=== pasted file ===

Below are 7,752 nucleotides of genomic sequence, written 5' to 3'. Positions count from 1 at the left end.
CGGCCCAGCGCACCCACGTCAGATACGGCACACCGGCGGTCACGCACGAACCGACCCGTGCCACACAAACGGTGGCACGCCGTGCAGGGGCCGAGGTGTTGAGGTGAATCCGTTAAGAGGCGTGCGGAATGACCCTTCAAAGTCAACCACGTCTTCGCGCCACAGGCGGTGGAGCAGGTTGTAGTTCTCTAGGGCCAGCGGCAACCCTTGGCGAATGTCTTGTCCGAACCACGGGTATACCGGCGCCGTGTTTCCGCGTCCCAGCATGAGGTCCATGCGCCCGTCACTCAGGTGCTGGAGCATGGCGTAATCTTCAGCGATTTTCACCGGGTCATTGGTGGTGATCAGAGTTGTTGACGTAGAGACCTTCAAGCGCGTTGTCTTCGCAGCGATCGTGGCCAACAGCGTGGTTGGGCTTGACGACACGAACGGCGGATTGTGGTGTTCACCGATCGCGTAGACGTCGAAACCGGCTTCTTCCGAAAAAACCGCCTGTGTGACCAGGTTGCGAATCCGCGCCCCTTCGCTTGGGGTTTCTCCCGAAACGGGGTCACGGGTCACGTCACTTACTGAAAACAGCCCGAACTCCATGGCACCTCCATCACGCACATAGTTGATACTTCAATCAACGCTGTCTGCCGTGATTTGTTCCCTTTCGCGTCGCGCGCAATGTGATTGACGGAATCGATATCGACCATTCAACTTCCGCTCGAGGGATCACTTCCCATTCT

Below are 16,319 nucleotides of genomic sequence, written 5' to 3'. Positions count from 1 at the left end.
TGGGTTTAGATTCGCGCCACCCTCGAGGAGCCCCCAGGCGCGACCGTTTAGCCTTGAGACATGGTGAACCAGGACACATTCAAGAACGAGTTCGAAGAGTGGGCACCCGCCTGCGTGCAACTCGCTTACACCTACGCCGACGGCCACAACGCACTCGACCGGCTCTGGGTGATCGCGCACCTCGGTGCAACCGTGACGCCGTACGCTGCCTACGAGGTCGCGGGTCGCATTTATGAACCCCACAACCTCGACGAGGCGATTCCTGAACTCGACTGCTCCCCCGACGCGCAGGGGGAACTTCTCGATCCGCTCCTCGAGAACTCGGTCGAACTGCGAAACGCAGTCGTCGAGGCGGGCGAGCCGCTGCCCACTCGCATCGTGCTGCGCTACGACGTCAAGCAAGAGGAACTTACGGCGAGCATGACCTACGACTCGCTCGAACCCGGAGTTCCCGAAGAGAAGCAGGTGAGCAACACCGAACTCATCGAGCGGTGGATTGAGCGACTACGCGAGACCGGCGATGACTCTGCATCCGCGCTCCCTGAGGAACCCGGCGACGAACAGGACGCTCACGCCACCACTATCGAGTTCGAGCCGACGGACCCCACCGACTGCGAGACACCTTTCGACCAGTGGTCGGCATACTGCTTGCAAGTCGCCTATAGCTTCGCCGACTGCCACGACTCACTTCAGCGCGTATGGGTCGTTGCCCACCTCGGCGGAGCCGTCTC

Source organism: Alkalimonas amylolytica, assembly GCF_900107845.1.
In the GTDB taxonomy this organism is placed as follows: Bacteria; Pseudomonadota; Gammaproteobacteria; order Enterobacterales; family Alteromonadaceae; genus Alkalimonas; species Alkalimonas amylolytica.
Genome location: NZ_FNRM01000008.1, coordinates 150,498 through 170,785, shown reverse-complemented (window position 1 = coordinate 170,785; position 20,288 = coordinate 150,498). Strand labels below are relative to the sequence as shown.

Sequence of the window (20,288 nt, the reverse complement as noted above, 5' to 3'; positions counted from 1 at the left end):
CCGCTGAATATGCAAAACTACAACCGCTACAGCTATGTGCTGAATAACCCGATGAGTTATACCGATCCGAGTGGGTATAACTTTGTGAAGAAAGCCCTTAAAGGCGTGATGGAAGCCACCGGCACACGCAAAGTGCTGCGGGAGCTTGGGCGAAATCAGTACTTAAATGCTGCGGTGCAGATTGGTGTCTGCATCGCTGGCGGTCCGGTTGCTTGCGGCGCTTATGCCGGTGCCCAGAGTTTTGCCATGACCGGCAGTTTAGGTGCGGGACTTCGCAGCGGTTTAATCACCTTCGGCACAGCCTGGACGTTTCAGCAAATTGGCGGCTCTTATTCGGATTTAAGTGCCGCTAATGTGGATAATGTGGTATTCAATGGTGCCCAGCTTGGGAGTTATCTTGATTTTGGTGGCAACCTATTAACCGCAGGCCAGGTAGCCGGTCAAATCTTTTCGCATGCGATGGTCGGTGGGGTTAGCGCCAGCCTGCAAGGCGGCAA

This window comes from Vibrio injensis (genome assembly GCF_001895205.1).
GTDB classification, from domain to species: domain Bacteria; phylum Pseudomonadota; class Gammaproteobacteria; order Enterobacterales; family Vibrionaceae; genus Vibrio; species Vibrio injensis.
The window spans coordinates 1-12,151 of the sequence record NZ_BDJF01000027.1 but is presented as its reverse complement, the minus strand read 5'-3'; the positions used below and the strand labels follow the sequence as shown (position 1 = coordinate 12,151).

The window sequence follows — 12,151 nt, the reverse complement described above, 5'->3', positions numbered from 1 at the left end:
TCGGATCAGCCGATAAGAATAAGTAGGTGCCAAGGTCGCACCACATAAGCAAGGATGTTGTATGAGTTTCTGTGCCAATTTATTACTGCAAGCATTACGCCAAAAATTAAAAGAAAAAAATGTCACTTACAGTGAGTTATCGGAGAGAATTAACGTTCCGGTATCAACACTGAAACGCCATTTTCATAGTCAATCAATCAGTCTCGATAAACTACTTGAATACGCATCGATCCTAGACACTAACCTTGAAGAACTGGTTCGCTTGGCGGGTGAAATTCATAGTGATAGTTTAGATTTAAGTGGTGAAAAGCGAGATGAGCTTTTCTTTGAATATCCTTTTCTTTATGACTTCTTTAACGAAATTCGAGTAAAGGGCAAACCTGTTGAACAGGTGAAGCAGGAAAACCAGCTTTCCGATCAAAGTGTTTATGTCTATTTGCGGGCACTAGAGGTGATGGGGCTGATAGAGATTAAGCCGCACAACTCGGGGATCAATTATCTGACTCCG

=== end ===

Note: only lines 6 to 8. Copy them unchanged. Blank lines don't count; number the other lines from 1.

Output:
In the GTDB taxonomy this organism is placed as follows: Bacteria; Pseudomonadota; Gammaproteobacteria; order Enterobacterales; family Alteromonadaceae; genus Alkalimonas; species Alkalimonas amylolytica.
Genome location: NZ_FNRM01000008.1, coordinates 150,498 through 170,785, shown reverse-complemented (window position 1 = coordinate 170,785; position 20,288 = coordinate 150,498). Strand labels below are relative to the sequence as shown.

Sequence of the window (20,288 nt, the reverse complement as noted above, 5' to 3'; positions counted from 1 at the left end):